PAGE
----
“New research from Malwarebytes has found that malvertising is one of the primary infection vectors used to reach millions of consumers this year.
The analysis looked at the three large scale zero-day attacks affecting Flash Player, and the results have been presented at Infosecurity Europe 2015.
Analysis of one particular zero-day attack instigated using the HanJuan Exploit Kit showed that cybercriminals paid an average of 49p for every 1,000 infected adverts impressions on major websites at highly trafficked times of day. This amount could even drop as low as 4p per infected ad impression on lesser-known websites and during quieter times of day.
Malicious adverts placed on popular websites including The Huffington Post, Answers.com and Daily Motion, which all boast monthly unique users in the millions, are responsible for exposing vast numbers of consumers to zero-day attacks.
Even consumers and businesses running the latest versions of Internet Explorer, Firefox and Flash Player are susceptible to becoming immediately infected when exposed to this type of threat which makes it particularly lucrative for the criminal community. Further, with one zero-day remaining active for almost two months of the analysis period there is scope for exploits to have especially wide-reaching effects.
The nefarious use of the online ad industry is facilitated by real-time bidding as this allows advertisers to bid in real-time for specific targets and weed out non-genuine users or those that should not be targeted by exploits.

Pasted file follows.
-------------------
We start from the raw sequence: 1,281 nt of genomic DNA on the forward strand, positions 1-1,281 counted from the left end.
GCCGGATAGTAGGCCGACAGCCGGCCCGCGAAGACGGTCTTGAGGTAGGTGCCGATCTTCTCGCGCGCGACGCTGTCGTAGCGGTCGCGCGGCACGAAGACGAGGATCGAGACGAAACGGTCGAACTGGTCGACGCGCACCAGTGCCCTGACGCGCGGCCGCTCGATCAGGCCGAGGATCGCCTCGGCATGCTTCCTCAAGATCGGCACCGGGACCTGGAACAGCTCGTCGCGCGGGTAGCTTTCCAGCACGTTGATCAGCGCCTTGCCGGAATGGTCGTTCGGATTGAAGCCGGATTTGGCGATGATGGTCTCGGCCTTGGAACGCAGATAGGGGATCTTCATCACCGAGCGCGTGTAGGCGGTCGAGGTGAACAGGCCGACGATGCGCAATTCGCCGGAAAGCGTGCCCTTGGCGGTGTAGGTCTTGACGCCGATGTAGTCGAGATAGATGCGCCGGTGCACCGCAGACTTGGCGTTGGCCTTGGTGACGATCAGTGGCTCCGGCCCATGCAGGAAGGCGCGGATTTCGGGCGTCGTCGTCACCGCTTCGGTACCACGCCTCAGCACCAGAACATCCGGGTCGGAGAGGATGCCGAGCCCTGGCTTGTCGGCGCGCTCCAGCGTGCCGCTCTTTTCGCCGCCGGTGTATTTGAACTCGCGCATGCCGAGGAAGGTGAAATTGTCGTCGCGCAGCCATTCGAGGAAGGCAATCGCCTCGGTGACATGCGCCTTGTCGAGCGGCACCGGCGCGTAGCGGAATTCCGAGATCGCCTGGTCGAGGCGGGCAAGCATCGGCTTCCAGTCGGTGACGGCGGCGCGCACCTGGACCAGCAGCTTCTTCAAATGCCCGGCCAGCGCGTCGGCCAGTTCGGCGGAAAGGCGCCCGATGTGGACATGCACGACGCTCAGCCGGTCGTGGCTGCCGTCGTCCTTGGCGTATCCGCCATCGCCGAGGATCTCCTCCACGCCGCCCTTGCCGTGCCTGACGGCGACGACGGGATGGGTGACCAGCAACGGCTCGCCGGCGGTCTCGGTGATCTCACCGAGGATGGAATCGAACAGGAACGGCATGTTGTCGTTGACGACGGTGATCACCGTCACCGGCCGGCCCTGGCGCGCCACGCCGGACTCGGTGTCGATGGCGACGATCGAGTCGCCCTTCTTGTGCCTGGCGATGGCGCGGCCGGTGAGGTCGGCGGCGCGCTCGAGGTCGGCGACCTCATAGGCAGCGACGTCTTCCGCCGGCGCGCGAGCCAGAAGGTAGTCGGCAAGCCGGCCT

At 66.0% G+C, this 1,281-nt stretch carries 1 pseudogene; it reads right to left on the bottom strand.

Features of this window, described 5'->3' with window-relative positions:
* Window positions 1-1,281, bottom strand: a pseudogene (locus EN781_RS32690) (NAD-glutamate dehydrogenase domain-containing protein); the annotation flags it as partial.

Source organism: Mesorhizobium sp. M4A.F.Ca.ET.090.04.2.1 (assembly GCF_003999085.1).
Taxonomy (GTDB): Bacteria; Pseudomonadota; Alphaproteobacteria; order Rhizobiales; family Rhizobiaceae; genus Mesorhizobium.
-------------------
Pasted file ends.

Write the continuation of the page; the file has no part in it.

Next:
Exploit kit authors leverage the most popular software vulnerabilities to build the most effective tools they can and in the past year, we have seen new vulnerabilities being found and weaponised at a much faster rate. This is a game changer because there is a lack of awareness on zero-day threats and most businesses and consumers arent properly equipped to deal with them,” Jerome Segura, senior security researcher, Malwarebytes, explains.
While one could have foreseen Flash zero-days increasing in frequency in 2015, witnessing three major zero-days happening so close to one another is unique. To face this new reality, businesses and consumers must adapt by adopting new tools to safeguard their assets.
This is especially important with the kind of malware that is dropped by exploit kits, and in particular ransomware. Companies can literally be crippled by such malware, lose customers and in some cases put their business in jeopardy.